Are you a cat or a dog?
You don’t need to be a sociologist or a researcher of artificial selection to know that the domesticated cat and dog (Felis catus and Canis lupis familiaris, respectively) are humanity’s most important, if not most favorite, pets throughout our history. Before you anticipate this post devolving into a diatribe on which type of pet I prefer or which pet most people believe is the “better” companion animal, let me steer the conversation toward two seemingly disparate themes: (1) Most people are drawn to cats or dogs as pets because they “relate” to them as companions on some level; cats and dogs represent two broad archetypes, or personality profiles that fit most people. (2) By extension, most character-driven stories, including those told on film, elaborate on these two archetypes through their respective protagonists or ensemble casts.
What I mean by this is that most people own dogs or cats because they are, for all intents and purposes, cat-like or dog-like in the archetypal sense (more on that in a moment… ); because of this, most stories — at least those dependent on characters to drive their pacing, story progression, and personify overarching themes, which are the majority of stories in popular culture — are based on these cat-like or dog-like personalities.
What does it mean to be cat or dog-like? Well, my non-scientific, highly subjective thesis simplifies the human condition into what are popularly considered attributes of dogs and what are considered typical of cats. What are some common, dare I say universal features of dogs and cats?
- Dogs are pack hunters; they follow orders, are team players, and are structured around a social hierarchy by natural and artificial design (i.e. their wild ancestors were hierarchical, and humans further streamlined this adaptation to suit our needs); in any population or group, there are a given number of alphas, but for the most part, most dogs are somewhere lower on the pack continuum. Whether at the top of the pack or the omega dog, canines know their place, and are proud of it. Conversely…
- Cats, at least the majority of those in the wild and those that were domesticated into the modern house cat, are independent, relatively solitary creatures. They are sociable with humans and can be conditioned to accept other cats or animals, particularly when resources are abundant, but for the most part go their own way. They are also associated with cool rebelliousness, suavity, and taking their time doing just about any ole thing. This can also be interpreted as “brooding.”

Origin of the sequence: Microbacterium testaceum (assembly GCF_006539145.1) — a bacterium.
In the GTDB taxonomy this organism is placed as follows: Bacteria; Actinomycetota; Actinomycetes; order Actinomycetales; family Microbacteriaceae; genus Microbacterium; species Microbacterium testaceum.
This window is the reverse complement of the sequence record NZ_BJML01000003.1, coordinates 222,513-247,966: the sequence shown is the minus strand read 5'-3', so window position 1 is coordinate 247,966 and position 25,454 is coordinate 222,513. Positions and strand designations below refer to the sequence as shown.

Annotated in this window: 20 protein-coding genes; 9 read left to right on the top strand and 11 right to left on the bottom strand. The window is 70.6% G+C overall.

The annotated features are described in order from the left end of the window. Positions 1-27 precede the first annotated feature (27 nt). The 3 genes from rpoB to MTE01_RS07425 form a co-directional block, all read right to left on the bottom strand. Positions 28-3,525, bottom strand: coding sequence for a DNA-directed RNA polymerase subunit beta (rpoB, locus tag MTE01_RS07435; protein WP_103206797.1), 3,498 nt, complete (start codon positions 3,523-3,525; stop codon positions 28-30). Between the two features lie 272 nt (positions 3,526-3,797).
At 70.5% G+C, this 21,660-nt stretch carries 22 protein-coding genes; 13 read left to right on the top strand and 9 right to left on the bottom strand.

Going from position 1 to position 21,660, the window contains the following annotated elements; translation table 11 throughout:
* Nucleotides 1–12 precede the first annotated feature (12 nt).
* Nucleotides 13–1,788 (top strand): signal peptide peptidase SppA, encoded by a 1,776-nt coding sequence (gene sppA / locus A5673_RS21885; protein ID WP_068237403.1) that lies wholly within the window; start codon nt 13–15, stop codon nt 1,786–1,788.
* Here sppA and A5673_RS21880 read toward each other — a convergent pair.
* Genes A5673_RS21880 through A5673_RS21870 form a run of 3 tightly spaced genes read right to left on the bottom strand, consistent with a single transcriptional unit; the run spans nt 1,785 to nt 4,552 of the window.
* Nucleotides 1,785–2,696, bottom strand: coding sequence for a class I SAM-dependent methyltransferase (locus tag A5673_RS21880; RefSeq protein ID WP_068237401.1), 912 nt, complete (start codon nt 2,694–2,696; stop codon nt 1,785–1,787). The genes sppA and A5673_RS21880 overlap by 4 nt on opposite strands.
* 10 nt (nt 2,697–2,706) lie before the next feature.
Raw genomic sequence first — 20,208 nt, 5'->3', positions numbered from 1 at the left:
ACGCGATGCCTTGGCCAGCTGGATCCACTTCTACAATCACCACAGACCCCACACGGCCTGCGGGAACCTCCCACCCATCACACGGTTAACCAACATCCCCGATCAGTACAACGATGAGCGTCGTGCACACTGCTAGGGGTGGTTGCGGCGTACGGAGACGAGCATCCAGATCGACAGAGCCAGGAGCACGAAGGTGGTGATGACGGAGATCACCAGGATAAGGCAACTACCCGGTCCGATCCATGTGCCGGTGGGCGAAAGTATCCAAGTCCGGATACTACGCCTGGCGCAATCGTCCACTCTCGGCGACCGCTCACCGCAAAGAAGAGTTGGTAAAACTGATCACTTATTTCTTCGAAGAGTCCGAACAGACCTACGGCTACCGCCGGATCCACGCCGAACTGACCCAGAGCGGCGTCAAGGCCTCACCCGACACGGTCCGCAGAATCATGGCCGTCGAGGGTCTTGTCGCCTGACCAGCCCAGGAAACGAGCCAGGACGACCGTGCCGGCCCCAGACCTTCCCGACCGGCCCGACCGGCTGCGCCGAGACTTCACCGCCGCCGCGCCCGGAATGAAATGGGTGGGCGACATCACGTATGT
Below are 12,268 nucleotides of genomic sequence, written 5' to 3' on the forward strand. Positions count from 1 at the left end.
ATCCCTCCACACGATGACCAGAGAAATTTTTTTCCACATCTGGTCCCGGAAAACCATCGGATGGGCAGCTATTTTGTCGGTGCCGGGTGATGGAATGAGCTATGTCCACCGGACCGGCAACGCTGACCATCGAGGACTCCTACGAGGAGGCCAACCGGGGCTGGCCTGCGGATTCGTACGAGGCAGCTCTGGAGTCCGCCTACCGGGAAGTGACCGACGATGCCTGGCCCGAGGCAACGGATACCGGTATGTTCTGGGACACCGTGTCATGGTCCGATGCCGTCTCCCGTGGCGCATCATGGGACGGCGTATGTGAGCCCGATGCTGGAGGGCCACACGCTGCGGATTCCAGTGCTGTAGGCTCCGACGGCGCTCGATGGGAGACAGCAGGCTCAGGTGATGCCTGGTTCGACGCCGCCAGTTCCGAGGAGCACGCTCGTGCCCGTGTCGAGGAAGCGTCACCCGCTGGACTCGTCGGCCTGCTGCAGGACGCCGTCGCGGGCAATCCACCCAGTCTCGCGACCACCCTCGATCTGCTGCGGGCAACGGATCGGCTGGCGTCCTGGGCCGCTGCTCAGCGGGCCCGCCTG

Most stories in film are either cat-centric or dog-centric, espousing the philosophies of either the former or the latter. Given how these feline or canine characters are driving their story, their personality types determine their arcs.
For example, common arcs for “cat-like” characters include journeys of the self, such as abandoning one’s cynicism about people/oneself/the world, finding a small, tight-knit surrogate family as a compromise between lonely independence and stereotypical canine “fitting in,” or a more general, healthy acceptance of one’s independence, a celebration of independence, if you will. The point is that cats are independent and notoriously difficult to control, whether for good or bad intentions, and thus stories about them are told on their terms. A cat’s arc concerns the tradeoffs of living by one’s own code, going the lone
wolf tiger route, and how keeping (most) others at arm’s length becomes the lens through which they see the world.
A dog’s arc is all about finding a “pack” in which to belong; much of this arc has to do with an accepting or championing of responsibility, either as a role-player in or a leader of a team. Remember, a dog’s identity is tied to their pack in a way a cat’s seldom is; this is why these arcs have so much to do with themes of responsibility, of not running away from one’s problems, because responsibility most always implies an obligation to someone else or a larger group. A cat’s sole responsibility is to themselves, which simultaneously makes them more interesting, complete characters, yet also more vulnerable to repetitive storytelling; there are only so many ways you can pitch a dark-and-brooding character, where as alpha dogs, underdogs, and ensemble casts yield a variety of narrative premises.